Comparison of Tramadol and Pethidine for Control of Shivering Following Central Neuraxial Blockade
Control of Shivering Following Central Neuraxial Blockade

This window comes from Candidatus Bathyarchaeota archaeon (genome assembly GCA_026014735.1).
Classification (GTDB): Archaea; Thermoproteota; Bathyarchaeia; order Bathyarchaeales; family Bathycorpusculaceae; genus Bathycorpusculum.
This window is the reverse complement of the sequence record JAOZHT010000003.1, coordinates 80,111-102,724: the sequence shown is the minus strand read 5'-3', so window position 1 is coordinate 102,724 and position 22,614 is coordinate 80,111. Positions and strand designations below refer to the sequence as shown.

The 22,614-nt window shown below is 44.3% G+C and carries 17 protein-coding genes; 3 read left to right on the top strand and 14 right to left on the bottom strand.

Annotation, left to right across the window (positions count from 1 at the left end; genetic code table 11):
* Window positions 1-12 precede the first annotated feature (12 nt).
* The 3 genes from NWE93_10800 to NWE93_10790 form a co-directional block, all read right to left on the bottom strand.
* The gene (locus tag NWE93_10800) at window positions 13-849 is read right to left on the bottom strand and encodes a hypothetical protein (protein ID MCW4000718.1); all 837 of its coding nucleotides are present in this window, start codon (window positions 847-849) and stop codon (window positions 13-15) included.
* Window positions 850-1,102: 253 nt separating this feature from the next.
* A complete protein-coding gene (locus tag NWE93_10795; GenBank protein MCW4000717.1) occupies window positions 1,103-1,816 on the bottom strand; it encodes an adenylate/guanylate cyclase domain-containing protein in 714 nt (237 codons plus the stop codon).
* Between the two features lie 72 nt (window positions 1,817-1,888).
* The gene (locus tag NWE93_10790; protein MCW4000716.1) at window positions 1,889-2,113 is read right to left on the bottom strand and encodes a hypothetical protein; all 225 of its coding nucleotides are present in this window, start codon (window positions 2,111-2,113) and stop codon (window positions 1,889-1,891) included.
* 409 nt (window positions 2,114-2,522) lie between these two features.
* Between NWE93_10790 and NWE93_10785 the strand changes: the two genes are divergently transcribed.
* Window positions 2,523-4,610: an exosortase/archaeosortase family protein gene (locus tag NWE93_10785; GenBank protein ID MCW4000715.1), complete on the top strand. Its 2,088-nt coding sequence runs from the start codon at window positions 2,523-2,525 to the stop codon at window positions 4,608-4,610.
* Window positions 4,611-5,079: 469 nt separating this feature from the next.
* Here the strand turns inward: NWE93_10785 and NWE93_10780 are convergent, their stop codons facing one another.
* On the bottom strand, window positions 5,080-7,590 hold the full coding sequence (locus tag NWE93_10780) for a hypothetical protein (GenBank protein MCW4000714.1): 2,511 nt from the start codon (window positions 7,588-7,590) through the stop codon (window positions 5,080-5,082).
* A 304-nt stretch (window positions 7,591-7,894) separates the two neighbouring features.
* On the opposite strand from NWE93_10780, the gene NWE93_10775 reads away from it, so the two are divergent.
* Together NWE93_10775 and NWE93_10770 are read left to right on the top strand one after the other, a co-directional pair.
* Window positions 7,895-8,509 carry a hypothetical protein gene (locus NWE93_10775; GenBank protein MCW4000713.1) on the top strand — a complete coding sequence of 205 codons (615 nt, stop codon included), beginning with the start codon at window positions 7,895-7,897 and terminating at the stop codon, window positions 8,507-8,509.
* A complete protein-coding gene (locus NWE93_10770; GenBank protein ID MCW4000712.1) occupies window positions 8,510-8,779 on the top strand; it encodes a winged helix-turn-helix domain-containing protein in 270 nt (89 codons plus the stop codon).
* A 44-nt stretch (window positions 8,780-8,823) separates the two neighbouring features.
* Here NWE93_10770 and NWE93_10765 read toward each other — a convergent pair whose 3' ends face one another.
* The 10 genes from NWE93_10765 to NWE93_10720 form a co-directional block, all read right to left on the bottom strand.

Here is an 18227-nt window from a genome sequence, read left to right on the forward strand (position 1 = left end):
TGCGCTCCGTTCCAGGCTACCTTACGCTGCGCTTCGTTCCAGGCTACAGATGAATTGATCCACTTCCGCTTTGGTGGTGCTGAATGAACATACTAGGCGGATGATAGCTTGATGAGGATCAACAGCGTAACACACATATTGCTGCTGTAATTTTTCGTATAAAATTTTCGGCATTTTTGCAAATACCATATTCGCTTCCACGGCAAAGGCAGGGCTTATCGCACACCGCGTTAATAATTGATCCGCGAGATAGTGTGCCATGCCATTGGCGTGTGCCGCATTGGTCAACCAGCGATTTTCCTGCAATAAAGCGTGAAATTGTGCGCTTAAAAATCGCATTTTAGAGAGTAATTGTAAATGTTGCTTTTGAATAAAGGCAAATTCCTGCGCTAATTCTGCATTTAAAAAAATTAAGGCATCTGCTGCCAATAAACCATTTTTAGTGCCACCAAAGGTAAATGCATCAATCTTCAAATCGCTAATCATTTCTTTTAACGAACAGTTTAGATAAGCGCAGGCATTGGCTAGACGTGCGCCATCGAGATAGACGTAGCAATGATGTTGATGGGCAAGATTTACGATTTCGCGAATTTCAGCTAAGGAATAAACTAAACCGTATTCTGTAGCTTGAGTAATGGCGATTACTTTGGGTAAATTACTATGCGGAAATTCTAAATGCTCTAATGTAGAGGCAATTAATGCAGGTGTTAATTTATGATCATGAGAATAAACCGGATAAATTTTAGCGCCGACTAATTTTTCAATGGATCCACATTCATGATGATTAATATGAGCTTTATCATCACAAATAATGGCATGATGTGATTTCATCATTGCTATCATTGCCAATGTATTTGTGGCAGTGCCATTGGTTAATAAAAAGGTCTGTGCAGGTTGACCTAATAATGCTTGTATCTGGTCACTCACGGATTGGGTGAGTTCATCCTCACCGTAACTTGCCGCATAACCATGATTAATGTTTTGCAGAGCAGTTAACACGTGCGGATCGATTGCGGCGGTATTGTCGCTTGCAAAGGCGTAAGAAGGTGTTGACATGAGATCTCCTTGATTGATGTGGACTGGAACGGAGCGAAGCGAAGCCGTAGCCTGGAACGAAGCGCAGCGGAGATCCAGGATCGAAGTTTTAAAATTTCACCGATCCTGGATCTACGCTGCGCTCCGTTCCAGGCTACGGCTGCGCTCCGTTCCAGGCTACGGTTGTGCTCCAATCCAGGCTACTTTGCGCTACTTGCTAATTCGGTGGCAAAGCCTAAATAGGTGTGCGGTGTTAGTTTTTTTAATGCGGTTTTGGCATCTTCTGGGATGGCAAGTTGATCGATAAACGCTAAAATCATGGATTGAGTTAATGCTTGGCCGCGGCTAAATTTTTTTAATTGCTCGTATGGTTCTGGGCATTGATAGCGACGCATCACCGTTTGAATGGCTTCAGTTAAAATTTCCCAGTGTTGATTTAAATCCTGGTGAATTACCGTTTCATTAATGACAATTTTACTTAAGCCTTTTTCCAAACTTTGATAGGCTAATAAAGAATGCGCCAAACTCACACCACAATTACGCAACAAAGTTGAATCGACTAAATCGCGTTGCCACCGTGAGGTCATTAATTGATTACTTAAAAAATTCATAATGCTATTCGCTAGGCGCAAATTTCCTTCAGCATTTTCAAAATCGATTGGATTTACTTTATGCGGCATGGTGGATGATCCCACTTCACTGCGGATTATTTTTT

Background: Central neuraxial blockade is associated with shivering in 40-60% of the patients. A popularly used drug to control shivering is pethidine. The present study was conducted to evaluate the effect of tramadol on shivering and compare it with the efficacy of pethidine. The study was also intended to compare the haemodynamics, complications and recurrence of shivering with the use of pethidine and tramadol. Subjects and Methods: This prospective comparative study was conducted in Department of Anaesthesiology, Akash Institute of Medical Sciences and Research Centre, Devanahalli, Bengaluru. In this study, 80 consenting patients of either gender, aged between 20-60 years, in American Society of Anesthesiologists (ASA) Grades 1, 2 and 3 according to ASA who experienced shivering during or immediately after elective surgeries under central neuraxial blockade (spinal, epidural and combined spinal and epidural) were randomized to receive either pethidine 1mg/kg or tramadol 1 mg/kg for control of shivering. The time interval for the onset of shivering after regional anaesthesia, onset of disappearance of shivering after drug administration, complete disappearance of shivering, hemodynamics, recurrence of shivering and complications were recorded. Results: There was no statistical difference in the onset of disappearance between the 2 groups (p=0.615). Time taken for complete disappearance of shivering after 5 minutes interval period was statistically more in Group T (17.5% vs 5% in Group P) with p= 0.154. Recurrence of shivering occurred more in the tramadol group as compared to pethidine group which was strongly significant statistically (27.5% vs 5.0%) with p=0.006. However the incidence of complications was higher with pethidine with a greater drop in mean blood pressure, increased indicators of respiratory depression, more sedation, greater nausea, vomiting and itching. Conclusion: The present study results may conclude that tramadol is an effective drug in the control of shivering with more stable hemodynamic and fewer side effects such as sedation, respiratory depression, nausea, vomiting and itching. However one must be prepared for a slight delay in the onset of its action and expect a recurrence of shivering which may require further therapy. Pethidine, with its equal efficacy may be advocated in patients allergic to tramadol and where sedation is desirable.
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